Maybe all of those ads in Aruba for Aruba have convinced Lewis Black that he's ready to take his comedy to the Caribbean. Well, at least for a week. On a boat. With some of his funny stand-up comedian friends: John Pinette, Susie Essman, Dom Irrera, Kathleen Madigan, John Bowman, Larry Wilmore and Ted Alexandro.
Because that's what's happening this November. It's Lew's Cruise? Yes. Lew's Cruise. As Black himself explains on the site:
"Because this show just can't happen on dry land. A cruise offers the possibility of a week of unlimited fun. And we can all go a little crazy and just walk back to our rooms. It provided me the opportunity to spend time with my good friends, who also happen to be some of the funniest people I know. And its a week of non-stop comedy and all sorts of chances for you guys to see where the funny comes from with q and a's and all sorts of other surprises that will be revealed shortly on this site.
"Don't whine to me if you miss this once in a lifetime opportunity. A vacation. And constant live entertainment. You can rock climb on this boat, why I don't know but you can. You can surf on this boat. Don't ask it wasn't my idea. So join us you pricks, who knows, it may even make me smile."
Other activities include a screening of My Favorite Year and Q&A with Mark Linn Baker, Madigan calling BINGO games, Irrera holding forth on his "Comedy Court," improv lessons with Joe Grifasi, and the other activities and excursions you can normally expect on a cruise.
It'll all take place on Royal Carribean's Liberty of the Seas, seven nights, leaving Miami on Nov. 7, 2010, and heading to Costa Maya, Mexico; Belize City, Belize; Cozumel, Mexico; and George Town, Grand Cayman. Prices for the cruise start at $1,459, not including transportation to Miami.
Speaking of EPIX, the cable channel's first original comedy effort will bring Lewis Black's latest stand-up special, Stark Raving Black, to screens big and small in October. The 80-minute feature was shot over two shows from Black's performances on Aug. 2 in Detroit. It'll initially screen in 16 states in the U.S. starting Oct. 8. Here's a trailer. It contains profanities. Roll it!
If you really want some more in-depth discussions with Black about his career and what he's up to, then we have that and more. After the jump, I've got almost an hour of Black talking with CBS News' Bob Schieffer in July as part of the Aspen Ideas Festival. Schieffer wanted to know how Black thought about the death of Michael Jackson, Twitter, Bush and Obama, and many questions about religion, due to Black's book, Me of Little Faith...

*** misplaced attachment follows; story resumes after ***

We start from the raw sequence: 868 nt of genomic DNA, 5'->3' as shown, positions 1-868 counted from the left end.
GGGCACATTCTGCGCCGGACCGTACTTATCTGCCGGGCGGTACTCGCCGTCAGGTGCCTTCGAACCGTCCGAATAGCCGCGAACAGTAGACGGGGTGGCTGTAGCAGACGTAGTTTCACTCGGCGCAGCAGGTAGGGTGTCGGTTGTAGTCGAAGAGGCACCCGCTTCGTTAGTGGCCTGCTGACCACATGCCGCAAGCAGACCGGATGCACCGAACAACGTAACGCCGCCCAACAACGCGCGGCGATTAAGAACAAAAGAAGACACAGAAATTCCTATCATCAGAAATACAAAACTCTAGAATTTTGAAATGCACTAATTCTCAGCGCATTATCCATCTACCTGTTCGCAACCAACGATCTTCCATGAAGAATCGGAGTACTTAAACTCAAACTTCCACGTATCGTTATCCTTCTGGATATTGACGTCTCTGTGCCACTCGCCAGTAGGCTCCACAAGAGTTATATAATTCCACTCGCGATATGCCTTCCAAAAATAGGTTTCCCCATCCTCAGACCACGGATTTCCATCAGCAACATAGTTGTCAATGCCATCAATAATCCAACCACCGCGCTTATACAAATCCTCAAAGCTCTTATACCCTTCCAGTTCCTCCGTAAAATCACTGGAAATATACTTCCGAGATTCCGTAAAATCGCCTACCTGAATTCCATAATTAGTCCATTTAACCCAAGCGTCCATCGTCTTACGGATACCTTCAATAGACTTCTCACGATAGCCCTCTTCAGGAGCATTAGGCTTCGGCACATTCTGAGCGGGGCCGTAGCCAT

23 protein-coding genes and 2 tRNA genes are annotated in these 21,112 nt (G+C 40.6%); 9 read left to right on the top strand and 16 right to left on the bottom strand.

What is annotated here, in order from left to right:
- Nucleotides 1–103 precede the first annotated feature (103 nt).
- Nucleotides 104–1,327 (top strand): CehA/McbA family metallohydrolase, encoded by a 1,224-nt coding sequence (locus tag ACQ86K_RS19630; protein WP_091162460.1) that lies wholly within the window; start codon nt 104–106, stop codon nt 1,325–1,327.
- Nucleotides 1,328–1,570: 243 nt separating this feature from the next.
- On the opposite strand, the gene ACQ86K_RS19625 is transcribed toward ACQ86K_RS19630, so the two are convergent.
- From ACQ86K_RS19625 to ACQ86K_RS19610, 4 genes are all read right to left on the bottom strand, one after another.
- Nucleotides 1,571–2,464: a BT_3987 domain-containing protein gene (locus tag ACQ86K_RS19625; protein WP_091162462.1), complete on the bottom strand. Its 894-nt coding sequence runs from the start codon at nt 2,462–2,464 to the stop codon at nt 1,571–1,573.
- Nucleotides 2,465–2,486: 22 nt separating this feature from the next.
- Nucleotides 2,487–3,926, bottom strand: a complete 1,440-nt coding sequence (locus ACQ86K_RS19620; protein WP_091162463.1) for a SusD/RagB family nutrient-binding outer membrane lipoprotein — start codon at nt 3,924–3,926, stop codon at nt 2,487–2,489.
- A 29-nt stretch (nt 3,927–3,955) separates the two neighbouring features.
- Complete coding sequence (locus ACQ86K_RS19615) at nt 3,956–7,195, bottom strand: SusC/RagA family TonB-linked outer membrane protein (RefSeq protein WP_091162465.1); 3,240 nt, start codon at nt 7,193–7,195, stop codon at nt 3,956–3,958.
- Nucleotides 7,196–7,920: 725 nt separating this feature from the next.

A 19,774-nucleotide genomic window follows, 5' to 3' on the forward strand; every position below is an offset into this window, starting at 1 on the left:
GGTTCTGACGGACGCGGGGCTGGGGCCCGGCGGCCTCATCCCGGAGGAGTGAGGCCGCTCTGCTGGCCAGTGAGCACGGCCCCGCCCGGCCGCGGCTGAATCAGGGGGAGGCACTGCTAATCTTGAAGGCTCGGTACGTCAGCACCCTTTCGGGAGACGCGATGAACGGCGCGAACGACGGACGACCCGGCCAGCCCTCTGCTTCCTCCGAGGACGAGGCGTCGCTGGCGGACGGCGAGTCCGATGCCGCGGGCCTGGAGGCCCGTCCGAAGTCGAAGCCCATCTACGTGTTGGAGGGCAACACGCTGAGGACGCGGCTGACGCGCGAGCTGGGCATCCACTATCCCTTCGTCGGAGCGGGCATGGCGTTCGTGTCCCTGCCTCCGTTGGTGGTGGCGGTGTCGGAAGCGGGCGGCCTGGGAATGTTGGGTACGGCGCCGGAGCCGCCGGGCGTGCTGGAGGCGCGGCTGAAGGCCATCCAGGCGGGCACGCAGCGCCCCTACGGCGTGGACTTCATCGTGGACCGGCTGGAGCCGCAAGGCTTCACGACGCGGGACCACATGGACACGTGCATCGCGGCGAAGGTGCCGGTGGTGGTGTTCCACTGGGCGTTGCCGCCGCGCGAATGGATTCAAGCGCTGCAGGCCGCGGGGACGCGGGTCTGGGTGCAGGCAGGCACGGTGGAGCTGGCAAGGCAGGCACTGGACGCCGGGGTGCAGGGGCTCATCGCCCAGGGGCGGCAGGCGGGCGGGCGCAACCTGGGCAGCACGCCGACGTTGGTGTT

We've got ourselves a big Monday here, which means it's time to catch up on what's been happening in comedy and see if we missed anything. First up, what funny things from comedians have I posted recently over on The Laugh Track?
But that's not all. There was also some comedy in the news. Such as, for instance, this, that and the other thing:
John Cleese was forced to postpone his scheduled all-British comedy "Gala" last night at Montreal's Just For Laughs festival after being diagnosed with an inflamed prostate gland. Bruce Hills, COO for Just For Laughs, took center stage shortly after the scheduled 7 p.m. Eastern start time for the grand theatrical (and televised) production, telling fans: "John Cleese has fallen ill." Hills told the crowd that a late cancellation was so rare, "this has never happened before" in the more than quarter-century history of the citywide comedy fest.
After last night's Gala, which went on with Lewis Black substituting as host, fans who had spent upward of $175 per ticket to see the Monty Python legend were given cards like the one pictured here with instructions on how to exchange their ticket stubs for a pass to a new free Gala that was added to Sunday night's schedule. Hills said that Cleese had prepped his sketches and routines for this Montreal show for more than a week (in fact, Cleese had just hosted a similar gala last weekend in Toronto) and hoped to be fully able to perform them by Sunday.
Black, already in the French-Canadian city to host Thursday's Gala, also apologized, suggesting that perhaps, "What I would do is hire a French comic to speak entirely in French and use the entire time to talk about why the French hate the British." When that didn't get as much of roar as he had hoped, Lewis added: "But I'm a substitute!" Later in the show, he observed: "I'm still a little surprised that they went from John Cleese to a miserable aging Jewish prick!"
A moment later, a voice near the front of the theater called out: "So were we!"